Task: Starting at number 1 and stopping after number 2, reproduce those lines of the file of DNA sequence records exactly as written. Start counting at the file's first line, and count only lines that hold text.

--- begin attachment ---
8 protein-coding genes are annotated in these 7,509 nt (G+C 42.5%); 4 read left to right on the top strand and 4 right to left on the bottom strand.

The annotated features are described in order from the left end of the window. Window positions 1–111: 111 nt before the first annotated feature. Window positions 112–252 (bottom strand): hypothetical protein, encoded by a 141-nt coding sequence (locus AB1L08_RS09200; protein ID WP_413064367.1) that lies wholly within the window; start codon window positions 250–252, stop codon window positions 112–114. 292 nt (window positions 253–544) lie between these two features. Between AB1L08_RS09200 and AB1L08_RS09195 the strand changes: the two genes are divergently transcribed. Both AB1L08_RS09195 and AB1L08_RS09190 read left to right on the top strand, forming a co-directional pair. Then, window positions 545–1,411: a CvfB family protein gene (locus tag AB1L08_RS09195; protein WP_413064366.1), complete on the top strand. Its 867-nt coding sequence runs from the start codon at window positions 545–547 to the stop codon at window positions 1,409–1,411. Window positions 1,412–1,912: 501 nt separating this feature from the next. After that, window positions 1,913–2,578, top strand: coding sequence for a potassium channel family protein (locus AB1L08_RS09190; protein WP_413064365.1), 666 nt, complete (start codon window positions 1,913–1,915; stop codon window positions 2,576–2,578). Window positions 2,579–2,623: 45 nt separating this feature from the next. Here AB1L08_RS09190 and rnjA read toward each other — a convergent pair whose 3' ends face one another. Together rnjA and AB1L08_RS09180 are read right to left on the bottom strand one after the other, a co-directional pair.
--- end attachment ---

8 protein-coding genes are annotated in these 7,509 nt (G+C 42.5%); 4 read left to right on the top strand and 4 right to left on the bottom strand.

The annotated features are described in order from the left end of the window. Window positions 1–111: 111 nt before the first annotated feature. Window positions 112–252 (bottom strand): hypothetical protein, encoded by a 141-nt coding sequence (locus AB1L08_RS09200; protein ID WP_413064367.1) that lies wholly within the window; start codon window positions 250–252, stop codon window positions 112–114. 292 nt (window positions 253–544) lie between these two features. Between AB1L08_RS09200 and AB1L08_RS09195 the strand changes: the two genes are divergently transcribed. Both AB1L08_RS09195 and AB1L08_RS09190 read left to right on the top strand, forming a co-directional pair. Then, window positions 545–1,411: a CvfB family protein gene (locus tag AB1L08_RS09195; protein WP_413064366.1), complete on the top strand. Its 867-nt coding sequence runs from the start codon at window positions 545–547 to the stop codon at window positions 1,409–1,411. Window positions 1,412–1,912: 501 nt separating this feature from the next. After that, window positions 1,913–2,578, top strand: coding sequence for a potassium channel family protein (locus AB1L08_RS09190; protein WP_413064365.1), 666 nt, complete (start codon window positions 1,913–1,915; stop codon window positions 2,576–2,578). Window positions 2,579–2,623: 45 nt separating this feature from the next. Here AB1L08_RS09190 and rnjA read toward each other — a convergent pair whose 3' ends face one another. Together rnjA and AB1L08_RS09180 are read right to left on the bottom strand one after the other, a co-directional pair.